As to his experience on the Utah Supreme Court, Justice Lee praised the fabulous work environment and credited the other Justices for helping him acclimatize to the view from behind the bench. He described the current court as a group who take their jobs seriously, but thankfully themselves “not so much.” The resulting camaraderie has made it possible for the Justices to engage in meaningful debate about matters of great importance to Utah and to respond to the competing interpretations of the law presented in every case with agility. In a nutshell, it is this “give and take” with both the other Justices and the attorneys appearing before the court (as well as the high level of activity that necessarily results from taking this approach) that Justice Lee has come to enjoy so much over the past few years since his appointment.
To newly appointed Third Judicial District Court Judge Todd M. Shaughnessy, the breadth of the legal profession is both its greatest reward and possibly, its saving grace. Judge Shaughnessy has always aspired to the true generalist in his own career, embracing the full scope of intellectual challenges that the profession offers. Now, as a trial court judge, Shaughnessy has the opportunity to fulfill those personal aspirations while simultaneously contributing to the enhancement of the legal profession’s general ability to meet those diverse societal needs.
During his seventeen years of private practice, at both Van Cott, Bagley, Cornwall & McCarthy and Snell & Wilmer, Shaughnessy made every effort to build as broad a practice as civil litigation could offer, immersing himself in the details of any business, industry, or individual that would hire him, even at the cost of billable hours. It wasn’t until he began his judicial career, in July 2011, however, that Judge Shaughnessy learned just how diverse the practice of law really was. The panoply of challenges he faced, from criminal to domestic to probate to civil, were as rewarding as they were foreign and difficult. Judge Shaughnessy has addressed his inexperience in those areas by leaning heavily on his colleagues on the bench, crediting his achievements thus far to their unlimited patience and willingness to help.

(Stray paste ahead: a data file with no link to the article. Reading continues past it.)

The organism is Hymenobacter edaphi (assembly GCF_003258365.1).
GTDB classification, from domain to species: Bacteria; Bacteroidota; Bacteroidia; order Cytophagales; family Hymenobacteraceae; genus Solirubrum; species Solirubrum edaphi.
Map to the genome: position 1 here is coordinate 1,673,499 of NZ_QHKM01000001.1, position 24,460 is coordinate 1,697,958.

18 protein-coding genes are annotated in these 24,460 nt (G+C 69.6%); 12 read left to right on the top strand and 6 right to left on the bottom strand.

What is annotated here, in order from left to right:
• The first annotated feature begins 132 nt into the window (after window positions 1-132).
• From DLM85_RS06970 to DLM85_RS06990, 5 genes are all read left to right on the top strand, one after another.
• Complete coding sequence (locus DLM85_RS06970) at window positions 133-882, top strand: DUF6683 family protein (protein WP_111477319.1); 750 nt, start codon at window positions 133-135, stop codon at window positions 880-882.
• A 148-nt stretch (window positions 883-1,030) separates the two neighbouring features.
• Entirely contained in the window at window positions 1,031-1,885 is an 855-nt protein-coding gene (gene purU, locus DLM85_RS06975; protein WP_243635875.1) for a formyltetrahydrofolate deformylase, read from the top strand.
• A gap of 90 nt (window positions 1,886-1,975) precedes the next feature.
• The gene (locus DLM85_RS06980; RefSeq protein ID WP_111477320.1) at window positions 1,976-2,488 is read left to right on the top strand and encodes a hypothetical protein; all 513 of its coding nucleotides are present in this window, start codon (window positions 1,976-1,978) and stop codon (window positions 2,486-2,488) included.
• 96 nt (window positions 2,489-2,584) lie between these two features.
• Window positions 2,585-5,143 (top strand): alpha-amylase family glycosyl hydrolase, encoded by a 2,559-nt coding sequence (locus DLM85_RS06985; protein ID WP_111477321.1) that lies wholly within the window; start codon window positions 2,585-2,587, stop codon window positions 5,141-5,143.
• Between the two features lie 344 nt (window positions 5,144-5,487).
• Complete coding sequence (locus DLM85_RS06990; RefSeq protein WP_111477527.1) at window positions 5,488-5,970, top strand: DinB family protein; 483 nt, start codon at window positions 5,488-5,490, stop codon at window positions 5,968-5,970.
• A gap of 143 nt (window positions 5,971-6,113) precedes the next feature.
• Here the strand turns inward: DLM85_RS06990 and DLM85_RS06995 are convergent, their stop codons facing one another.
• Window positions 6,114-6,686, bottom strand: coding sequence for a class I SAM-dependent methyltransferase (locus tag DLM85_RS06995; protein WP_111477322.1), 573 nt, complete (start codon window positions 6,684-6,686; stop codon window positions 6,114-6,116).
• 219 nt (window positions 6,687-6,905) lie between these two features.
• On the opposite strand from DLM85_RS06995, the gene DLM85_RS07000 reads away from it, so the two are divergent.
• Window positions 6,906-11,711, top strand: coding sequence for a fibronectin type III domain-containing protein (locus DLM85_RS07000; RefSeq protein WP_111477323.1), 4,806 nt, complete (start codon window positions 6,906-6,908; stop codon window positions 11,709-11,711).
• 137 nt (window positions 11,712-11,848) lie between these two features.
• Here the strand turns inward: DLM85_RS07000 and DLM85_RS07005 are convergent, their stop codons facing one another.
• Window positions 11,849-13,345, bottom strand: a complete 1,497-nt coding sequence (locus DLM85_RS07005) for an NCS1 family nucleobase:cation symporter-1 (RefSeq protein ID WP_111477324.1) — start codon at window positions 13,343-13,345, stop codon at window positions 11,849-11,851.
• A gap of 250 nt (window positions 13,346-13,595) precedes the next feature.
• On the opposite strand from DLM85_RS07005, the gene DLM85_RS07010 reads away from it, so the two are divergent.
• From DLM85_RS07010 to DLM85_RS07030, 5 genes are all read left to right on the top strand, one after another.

Judge Shaughnessy’s private career and early experiences as a judge have made him quite aware of the limitations of litigation and the obstacles that have prevented the legal profession from reaching the full scope of society’s needs for dispute resolution. He is hopeful that the new “proportional discovery rules” will open the doors of the judiciary to a wider variety of trials, litigants, and jurors, by reducing the cost barriers to litigation and by protecting attorneys who try cases upon limited and imperfect information. The increased level of participation, he believes, will vest a larger segment of society in the success of the system, and thereby elevate the profession, while creating new opportunities for lawyers willing to take cases to trial within the confines of the new discovery limitations, more like the trial attorneys of yesterday.
Judge Shaughnessy is similarly a man of many passions in his personal life, and he believes that the diverse personal interests of Utah attorneys play an important role in maintaining the close-knit, cordial bar that we are so lucky to have in Utah. He advises his colleagues in the bar to cultivate those interests, enjoy their short time with their children, and experience the world class landscape in which we live, as he does on his frequent motorcycle trips around Utah and weekends at his family cabin in Torrey. If the daily pressures of law practice start to take their toll, Judge Shaughnessy would advise the civil litigant to check their perspective at the criminal law and motion calendar, where lives are permanently changed on a daily basis. It is those proceedings, and the decisions they require, that now keep the veteran civil litigator, and aspiring generalist, awake at night.